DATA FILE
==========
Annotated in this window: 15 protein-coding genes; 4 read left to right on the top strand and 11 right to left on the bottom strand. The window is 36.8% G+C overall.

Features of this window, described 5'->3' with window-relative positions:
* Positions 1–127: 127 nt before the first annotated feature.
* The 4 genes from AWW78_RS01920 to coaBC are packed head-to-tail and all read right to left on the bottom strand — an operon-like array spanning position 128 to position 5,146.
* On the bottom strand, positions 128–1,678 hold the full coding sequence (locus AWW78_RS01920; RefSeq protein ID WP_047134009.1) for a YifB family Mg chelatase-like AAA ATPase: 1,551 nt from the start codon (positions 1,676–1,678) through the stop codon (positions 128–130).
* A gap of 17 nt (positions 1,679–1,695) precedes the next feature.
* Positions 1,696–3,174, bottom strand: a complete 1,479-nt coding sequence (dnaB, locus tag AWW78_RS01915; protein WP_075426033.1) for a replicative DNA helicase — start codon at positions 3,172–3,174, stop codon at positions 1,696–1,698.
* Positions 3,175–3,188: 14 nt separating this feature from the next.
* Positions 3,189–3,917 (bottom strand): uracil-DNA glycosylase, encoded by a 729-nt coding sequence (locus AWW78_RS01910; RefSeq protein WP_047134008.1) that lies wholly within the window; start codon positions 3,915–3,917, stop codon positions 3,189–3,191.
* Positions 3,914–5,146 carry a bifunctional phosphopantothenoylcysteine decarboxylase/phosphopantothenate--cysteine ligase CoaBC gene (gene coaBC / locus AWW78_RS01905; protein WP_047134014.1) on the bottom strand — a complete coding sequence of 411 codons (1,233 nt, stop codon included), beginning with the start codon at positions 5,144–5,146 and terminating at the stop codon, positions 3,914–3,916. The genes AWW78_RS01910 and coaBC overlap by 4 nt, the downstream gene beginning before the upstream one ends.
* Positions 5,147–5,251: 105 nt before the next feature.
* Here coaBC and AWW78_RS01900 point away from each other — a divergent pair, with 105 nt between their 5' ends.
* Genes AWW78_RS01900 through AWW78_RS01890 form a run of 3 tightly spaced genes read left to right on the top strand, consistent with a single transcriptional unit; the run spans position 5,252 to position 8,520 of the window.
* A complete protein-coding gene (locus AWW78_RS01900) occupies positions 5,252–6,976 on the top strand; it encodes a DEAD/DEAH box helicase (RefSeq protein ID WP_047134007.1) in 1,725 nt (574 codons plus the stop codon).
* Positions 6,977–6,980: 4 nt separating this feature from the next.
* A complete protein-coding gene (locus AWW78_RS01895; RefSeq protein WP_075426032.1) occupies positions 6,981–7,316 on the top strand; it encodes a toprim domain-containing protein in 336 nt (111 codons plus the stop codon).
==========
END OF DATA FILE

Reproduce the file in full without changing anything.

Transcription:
Annotated in this window: 15 protein-coding genes; 4 read left to right on the top strand and 11 right to left on the bottom strand. The window is 36.8% G+C overall.

Features of this window, described 5'->3' with window-relative positions:
* Positions 1–127: 127 nt before the first annotated feature.
* The 4 genes from AWW78_RS01920 to coaBC are packed head-to-tail and all read right to left on the bottom strand — an operon-like array spanning position 128 to position 5,146.
* On the bottom strand, positions 128–1,678 hold the full coding sequence (locus AWW78_RS01920; RefSeq protein ID WP_047134009.1) for a YifB family Mg chelatase-like AAA ATPase: 1,551 nt from the start codon (positions 1,676–1,678) through the stop codon (positions 128–130).
* A gap of 17 nt (positions 1,679–1,695) precedes the next feature.
* Positions 1,696–3,174, bottom strand: a complete 1,479-nt coding sequence (dnaB, locus tag AWW78_RS01915; protein WP_075426033.1) for a replicative DNA helicase — start codon at positions 3,172–3,174, stop codon at positions 1,696–1,698.
* Positions 3,175–3,188: 14 nt separating this feature from the next.
* Positions 3,189–3,917 (bottom strand): uracil-DNA glycosylase, encoded by a 729-nt coding sequence (locus AWW78_RS01910; RefSeq protein WP_047134008.1) that lies wholly within the window; start codon positions 3,915–3,917, stop codon positions 3,189–3,191.
* Positions 3,914–5,146 carry a bifunctional phosphopantothenoylcysteine decarboxylase/phosphopantothenate--cysteine ligase CoaBC gene (gene coaBC / locus AWW78_RS01905; protein WP_047134014.1) on the bottom strand — a complete coding sequence of 411 codons (1,233 nt, stop codon included), beginning with the start codon at positions 5,144–5,146 and terminating at the stop codon, positions 3,914–3,916. The genes AWW78_RS01910 and coaBC overlap by 4 nt, the downstream gene beginning before the upstream one ends.
* Positions 5,147–5,251: 105 nt before the next feature.
* Here coaBC and AWW78_RS01900 point away from each other — a divergent pair, with 105 nt between their 5' ends.
* Genes AWW78_RS01900 through AWW78_RS01890 form a run of 3 tightly spaced genes read left to right on the top strand, consistent with a single transcriptional unit; the run spans position 5,252 to position 8,520 of the window.
* A complete protein-coding gene (locus AWW78_RS01900) occupies positions 5,252–6,976 on the top strand; it encodes a DEAD/DEAH box helicase (RefSeq protein ID WP_047134007.1) in 1,725 nt (574 codons plus the stop codon).
* Positions 6,977–6,980: 4 nt separating this feature from the next.
* A complete protein-coding gene (locus AWW78_RS01895; RefSeq protein WP_075426032.1) occupies positions 6,981–7,316 on the top strand; it encodes a toprim domain-containing protein in 336 nt (111 codons plus the stop codon).